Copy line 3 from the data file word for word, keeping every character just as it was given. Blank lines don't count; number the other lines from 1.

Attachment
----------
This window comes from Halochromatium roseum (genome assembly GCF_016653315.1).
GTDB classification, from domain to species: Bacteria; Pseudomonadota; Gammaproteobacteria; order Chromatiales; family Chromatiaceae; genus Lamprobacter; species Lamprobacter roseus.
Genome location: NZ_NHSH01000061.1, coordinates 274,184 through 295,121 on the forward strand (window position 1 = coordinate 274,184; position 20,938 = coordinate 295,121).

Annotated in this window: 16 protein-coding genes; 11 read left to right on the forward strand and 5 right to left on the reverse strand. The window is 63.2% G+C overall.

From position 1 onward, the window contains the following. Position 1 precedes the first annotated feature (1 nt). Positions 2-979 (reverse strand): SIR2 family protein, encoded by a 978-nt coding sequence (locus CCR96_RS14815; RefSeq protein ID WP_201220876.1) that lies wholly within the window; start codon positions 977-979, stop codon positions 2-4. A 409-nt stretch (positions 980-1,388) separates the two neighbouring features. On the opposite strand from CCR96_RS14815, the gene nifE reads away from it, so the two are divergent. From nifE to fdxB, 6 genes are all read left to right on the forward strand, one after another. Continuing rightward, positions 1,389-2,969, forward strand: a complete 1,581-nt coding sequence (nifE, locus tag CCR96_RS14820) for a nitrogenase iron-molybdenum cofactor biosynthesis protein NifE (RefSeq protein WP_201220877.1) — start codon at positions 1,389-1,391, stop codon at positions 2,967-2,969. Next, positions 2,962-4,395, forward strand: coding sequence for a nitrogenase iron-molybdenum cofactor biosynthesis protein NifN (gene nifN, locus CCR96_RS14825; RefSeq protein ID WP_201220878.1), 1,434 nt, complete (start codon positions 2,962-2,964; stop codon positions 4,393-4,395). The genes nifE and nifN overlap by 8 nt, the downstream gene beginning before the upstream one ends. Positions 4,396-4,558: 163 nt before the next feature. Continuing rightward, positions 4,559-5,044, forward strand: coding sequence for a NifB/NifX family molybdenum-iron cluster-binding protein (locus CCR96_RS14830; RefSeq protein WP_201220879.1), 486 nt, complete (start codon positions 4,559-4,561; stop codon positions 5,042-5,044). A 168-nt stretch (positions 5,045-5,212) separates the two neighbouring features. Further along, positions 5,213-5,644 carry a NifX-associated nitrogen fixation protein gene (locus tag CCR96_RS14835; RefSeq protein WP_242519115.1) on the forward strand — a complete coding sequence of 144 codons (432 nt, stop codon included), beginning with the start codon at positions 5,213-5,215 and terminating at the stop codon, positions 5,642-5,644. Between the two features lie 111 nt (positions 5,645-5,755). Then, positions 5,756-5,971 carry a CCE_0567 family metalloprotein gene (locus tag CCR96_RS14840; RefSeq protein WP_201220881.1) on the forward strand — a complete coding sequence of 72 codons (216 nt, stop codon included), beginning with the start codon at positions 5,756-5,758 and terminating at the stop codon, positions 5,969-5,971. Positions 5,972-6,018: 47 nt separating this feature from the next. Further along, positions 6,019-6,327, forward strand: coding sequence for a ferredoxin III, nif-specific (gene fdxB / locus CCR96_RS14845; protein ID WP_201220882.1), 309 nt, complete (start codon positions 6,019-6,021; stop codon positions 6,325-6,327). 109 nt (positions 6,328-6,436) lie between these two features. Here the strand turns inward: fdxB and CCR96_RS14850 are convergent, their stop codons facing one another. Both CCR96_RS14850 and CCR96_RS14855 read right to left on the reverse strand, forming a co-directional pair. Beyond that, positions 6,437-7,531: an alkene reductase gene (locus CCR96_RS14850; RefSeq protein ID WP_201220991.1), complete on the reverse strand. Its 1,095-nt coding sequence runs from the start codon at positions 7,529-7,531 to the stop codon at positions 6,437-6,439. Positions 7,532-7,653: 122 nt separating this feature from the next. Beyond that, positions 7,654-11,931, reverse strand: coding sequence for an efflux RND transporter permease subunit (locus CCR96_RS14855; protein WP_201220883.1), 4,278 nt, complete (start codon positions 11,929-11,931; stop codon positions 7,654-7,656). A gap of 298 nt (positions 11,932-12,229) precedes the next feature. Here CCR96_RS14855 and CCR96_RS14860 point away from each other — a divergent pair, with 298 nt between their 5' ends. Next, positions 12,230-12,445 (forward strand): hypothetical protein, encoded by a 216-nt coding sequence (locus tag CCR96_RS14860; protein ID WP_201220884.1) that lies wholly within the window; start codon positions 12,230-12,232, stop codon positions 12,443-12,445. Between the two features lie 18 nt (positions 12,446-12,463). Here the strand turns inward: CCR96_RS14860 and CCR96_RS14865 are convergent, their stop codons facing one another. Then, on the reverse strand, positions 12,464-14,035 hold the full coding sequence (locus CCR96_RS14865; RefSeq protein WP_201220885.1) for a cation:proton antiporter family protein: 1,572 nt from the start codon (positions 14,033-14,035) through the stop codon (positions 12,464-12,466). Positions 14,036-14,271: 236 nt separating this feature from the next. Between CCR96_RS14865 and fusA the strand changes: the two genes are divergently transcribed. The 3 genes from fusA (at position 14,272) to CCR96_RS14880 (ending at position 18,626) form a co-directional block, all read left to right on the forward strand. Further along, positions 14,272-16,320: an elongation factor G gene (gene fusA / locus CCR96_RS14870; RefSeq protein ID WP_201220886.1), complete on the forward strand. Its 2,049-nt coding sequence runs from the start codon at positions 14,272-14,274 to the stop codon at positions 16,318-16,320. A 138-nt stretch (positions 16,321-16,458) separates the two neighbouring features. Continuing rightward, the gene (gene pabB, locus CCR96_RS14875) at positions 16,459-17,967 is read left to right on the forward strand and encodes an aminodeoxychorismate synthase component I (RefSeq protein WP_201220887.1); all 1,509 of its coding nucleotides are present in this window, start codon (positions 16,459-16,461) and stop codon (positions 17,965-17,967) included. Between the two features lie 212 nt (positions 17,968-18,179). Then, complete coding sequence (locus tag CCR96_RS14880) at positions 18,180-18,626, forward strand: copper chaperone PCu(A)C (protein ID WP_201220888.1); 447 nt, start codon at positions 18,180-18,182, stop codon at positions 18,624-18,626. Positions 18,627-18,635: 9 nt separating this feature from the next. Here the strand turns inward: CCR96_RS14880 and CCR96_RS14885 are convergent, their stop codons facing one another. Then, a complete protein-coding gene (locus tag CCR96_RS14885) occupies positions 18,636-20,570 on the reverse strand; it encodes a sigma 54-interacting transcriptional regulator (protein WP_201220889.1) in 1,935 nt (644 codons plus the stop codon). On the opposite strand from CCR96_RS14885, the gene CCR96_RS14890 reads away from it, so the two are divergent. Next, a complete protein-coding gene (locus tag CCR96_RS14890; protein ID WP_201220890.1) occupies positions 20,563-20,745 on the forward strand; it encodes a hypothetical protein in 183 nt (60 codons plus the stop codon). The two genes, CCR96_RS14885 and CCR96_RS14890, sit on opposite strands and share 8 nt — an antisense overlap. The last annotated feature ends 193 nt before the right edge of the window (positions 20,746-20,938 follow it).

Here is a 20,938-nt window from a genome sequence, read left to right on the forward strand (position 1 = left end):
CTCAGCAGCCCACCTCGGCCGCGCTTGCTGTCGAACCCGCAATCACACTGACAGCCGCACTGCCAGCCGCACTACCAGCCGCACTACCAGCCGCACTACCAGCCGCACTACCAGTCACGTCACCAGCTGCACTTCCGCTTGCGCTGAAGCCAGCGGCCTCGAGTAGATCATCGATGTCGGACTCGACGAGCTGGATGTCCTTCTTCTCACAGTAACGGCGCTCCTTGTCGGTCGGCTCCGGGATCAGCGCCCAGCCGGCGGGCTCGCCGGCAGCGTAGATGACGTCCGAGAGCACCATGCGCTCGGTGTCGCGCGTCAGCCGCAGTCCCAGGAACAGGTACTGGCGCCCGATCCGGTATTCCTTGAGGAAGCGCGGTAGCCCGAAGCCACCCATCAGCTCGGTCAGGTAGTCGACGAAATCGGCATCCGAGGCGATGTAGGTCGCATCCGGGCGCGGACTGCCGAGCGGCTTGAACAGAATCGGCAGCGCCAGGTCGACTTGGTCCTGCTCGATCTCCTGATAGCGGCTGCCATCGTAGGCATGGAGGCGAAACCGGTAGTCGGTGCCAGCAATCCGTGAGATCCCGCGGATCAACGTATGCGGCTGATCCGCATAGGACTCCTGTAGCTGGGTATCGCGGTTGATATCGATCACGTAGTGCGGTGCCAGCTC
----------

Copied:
Genome location: NZ_NHSH01000061.1, coordinates 274,184 through 295,121 on the forward strand (window position 1 = coordinate 274,184; position 20,938 = coordinate 295,121).